02 February 2009

Autologous Stem Cells Hold Most Promise in MS

Medical scientists are learning how to use autologous stem cells -- a person's own stem cells -- to treat serious illnesses such as multiple sclerosis (MS). A recent study at Northwestern University demonstrates an ingenious approach to the use of autologous stem cells:
In clinical trials, a team of scientists led by Richard Burt of Northwestern University in Chicago essentially rebuilt the immune system of 21 adults – 11 women and 10 men – who had failed to respond to standard drug treatments.

First they removed defective white blood cells that, rather than protecting the body, attacks the fatty sheath, called myelin, that protects the nervous system.

The immune systems were then replenished with so-called haemopoeitic stem cells – extracted from the patient's bone marrow – capable of giving rise to any form of mature blood cell.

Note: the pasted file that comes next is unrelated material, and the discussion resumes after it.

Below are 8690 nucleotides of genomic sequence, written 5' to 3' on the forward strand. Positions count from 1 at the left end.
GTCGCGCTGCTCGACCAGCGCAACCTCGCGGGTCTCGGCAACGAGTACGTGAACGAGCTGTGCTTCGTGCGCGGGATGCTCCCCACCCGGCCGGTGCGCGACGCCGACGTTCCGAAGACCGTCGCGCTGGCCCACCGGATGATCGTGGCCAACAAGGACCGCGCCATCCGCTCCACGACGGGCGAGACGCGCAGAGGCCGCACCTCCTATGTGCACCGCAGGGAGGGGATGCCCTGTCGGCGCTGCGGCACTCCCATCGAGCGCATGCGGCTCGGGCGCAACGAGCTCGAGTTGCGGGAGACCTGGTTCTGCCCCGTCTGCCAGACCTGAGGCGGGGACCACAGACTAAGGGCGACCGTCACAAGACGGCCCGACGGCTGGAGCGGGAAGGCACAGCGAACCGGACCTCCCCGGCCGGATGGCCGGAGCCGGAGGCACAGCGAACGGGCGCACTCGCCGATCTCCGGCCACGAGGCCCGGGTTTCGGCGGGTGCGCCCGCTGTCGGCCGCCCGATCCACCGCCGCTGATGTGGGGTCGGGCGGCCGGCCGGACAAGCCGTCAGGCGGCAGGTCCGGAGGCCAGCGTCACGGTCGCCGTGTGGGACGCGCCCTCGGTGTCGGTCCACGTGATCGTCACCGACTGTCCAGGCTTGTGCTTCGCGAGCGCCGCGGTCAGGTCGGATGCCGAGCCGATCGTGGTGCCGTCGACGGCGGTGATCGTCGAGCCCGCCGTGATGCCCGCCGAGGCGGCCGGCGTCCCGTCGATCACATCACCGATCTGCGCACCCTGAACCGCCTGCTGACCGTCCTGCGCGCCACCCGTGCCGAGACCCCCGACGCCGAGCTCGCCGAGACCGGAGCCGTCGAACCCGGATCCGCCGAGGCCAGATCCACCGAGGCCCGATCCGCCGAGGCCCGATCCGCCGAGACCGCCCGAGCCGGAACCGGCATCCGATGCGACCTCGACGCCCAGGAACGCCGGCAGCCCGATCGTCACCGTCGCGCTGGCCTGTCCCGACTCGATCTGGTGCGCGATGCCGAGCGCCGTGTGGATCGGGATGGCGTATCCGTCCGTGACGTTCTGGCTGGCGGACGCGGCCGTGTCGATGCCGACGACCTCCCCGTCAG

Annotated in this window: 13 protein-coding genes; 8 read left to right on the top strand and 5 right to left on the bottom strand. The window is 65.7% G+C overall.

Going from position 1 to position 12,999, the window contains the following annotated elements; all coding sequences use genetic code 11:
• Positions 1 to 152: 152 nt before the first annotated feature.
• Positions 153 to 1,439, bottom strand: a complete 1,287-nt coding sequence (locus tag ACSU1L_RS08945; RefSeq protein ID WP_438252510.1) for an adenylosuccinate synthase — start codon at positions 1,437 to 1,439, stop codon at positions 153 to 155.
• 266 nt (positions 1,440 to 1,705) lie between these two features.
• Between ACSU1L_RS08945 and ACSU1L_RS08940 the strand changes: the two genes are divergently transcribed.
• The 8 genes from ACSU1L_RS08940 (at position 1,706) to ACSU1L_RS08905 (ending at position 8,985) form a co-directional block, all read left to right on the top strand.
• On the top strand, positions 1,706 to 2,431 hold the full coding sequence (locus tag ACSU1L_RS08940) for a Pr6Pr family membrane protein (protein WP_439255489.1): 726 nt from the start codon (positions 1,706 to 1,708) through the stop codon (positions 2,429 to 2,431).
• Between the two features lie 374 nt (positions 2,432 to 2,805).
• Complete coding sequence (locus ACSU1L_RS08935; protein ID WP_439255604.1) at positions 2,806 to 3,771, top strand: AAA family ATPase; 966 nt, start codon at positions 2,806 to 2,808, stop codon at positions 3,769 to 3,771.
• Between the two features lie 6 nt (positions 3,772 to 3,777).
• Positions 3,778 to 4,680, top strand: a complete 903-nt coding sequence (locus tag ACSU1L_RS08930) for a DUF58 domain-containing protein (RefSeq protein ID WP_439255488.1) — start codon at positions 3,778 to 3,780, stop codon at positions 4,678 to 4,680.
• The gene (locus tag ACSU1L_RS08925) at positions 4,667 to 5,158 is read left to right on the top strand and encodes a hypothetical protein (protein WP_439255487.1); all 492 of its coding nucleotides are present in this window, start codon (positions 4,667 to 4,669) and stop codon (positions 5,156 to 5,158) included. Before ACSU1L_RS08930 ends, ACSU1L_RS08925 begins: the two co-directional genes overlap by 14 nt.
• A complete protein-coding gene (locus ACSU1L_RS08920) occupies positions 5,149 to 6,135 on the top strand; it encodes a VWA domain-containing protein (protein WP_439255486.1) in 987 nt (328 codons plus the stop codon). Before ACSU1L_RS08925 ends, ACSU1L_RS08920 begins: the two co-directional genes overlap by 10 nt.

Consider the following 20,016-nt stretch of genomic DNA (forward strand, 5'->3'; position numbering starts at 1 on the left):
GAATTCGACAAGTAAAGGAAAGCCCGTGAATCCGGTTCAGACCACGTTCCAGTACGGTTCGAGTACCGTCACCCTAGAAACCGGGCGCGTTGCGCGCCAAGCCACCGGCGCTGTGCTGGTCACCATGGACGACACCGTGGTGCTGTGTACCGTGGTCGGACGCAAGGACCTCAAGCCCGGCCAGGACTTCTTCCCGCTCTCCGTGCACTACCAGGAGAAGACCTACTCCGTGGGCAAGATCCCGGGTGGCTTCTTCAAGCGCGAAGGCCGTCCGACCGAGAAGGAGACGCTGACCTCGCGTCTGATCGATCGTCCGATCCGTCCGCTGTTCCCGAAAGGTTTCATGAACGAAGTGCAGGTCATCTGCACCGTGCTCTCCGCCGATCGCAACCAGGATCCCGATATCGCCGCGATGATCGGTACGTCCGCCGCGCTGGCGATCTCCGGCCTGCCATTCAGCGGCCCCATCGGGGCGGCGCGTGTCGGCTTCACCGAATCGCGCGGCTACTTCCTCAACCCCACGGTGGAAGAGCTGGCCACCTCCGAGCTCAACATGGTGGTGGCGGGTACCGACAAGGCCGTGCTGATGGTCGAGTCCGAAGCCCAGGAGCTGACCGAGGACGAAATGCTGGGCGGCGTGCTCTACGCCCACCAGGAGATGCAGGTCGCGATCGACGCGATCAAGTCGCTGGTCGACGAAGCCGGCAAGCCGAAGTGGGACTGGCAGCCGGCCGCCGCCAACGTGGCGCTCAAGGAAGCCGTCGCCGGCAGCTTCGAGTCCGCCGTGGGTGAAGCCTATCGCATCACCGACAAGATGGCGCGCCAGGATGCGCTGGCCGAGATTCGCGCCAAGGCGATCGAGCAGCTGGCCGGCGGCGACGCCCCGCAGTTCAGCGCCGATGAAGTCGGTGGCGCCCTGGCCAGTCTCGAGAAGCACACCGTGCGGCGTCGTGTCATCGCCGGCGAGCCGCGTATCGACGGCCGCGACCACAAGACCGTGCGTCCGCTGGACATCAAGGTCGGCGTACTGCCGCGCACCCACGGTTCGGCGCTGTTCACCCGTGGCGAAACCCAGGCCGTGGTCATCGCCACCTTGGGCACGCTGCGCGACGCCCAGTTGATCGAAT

....After an average follow-up period of three years, 17 of the 21 patients improved by at least one point on a standard disability scale, and none had a final score lower than before the stem cell transplant. _Cosmos
The ability to not only stabilise, but to actually reverse symptoms of advanced MS using autologous cells, is encouraging. Autologous cell therapies are preferred over cell transplants from donors or ESCs, due to the virtual absence of immune system rejection. That is why the new methods of inducing pluripotent stem cells from adult cells such as skin cells, will almost certainly be the preferred method of future medical rejuvenative and regenerative cell and (grown) organ replacement therapies.

Lancet article

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